Patients continue to teach me new things about medicine and a woman named Bonnie has been one of my best teachers yet. I met Bonnie last month in an online community where she was sharing with other ovarian cancer patients her decision to transition to home hospice.
While explaining that this is of course an intensely personal decision, she wanted her community to understand this option, which we physicians are often uncomfortable suggesting. As Robert Pearl explained in his piece, The majority of patients are stronger than many doctors realize: “Doctors worry patients can’t face the truth. All too often, however, it’s the physician who struggles to admit there’s little more he or she can accomplish.”
Instead of days of progression-free survival, Bonnie wanted to talk about tango. Scientists who design clinical trials, and the FDA, are increasingly focusing on patient reported outcomes or PROs. The idea here is that therapies should improve not just clinical measures like tumor growth, but also measures that relate more directly to quality of life. Unfortunately, it’s still scientists who decide which PROs we should ask patients about in clinical trials. There has not yet been a study measuring how much a new therapy increases time on the dance floor.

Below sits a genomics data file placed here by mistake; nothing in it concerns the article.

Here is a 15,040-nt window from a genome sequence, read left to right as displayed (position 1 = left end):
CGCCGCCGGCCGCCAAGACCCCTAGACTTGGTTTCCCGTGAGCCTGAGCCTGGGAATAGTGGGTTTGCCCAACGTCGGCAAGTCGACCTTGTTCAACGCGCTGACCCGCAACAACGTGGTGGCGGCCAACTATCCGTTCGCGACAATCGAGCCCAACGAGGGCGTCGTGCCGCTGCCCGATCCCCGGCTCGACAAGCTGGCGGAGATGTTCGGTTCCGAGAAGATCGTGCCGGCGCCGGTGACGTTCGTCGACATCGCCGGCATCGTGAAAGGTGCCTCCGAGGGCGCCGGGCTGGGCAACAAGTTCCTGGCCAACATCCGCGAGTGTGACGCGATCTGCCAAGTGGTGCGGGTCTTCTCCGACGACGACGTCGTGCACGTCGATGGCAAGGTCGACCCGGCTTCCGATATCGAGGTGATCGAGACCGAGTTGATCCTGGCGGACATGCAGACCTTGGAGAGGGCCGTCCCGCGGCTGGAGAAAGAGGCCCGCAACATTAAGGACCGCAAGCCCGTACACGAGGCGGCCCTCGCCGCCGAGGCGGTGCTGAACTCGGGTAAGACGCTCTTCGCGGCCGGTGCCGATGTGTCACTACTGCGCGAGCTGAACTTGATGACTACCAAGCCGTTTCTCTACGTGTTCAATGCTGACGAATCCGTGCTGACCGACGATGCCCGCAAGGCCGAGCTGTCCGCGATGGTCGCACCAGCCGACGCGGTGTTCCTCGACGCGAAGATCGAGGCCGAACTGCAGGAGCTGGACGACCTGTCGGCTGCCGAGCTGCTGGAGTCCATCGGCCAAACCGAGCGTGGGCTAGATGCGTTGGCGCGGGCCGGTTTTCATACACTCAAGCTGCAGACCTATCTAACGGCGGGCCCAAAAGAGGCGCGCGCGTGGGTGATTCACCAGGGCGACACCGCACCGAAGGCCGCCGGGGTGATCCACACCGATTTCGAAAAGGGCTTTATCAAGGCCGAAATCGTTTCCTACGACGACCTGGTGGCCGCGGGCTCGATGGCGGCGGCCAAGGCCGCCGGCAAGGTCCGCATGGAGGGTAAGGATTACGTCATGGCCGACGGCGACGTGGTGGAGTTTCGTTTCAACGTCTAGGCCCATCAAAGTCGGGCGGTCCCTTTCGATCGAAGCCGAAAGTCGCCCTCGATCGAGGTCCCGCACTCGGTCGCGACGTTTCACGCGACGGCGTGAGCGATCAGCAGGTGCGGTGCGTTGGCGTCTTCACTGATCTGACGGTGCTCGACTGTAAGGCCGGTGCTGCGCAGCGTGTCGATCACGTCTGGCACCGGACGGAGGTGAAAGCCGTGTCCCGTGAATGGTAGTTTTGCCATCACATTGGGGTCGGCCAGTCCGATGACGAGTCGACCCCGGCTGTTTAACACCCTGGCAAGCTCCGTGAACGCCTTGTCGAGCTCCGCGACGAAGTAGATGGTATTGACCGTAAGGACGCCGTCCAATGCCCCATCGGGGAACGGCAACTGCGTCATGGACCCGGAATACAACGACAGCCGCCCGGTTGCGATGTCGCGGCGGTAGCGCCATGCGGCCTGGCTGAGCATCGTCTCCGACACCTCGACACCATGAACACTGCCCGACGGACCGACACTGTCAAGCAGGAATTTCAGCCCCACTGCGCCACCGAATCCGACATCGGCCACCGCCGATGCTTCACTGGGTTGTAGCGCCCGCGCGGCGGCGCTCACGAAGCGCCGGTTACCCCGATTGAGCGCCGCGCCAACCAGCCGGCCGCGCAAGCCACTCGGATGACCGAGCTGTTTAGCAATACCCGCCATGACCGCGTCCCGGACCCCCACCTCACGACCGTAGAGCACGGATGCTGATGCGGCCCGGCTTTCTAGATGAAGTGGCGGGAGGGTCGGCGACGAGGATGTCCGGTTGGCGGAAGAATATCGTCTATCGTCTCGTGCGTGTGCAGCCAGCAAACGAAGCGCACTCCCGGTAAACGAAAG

When Bonnie invited me to visit her at her home, she got out of bed to show off her red tango shoes and teach me a bit of tango.
Her advice to me and everyone: “Dream like you’ll live forever, live like you’ll die today, and die with your tango shoes on.” You can listen to Bonnie talk about tango and cancer in this 3 minute video. I hope she also inspires you to learn even more about what’s most important to our patients.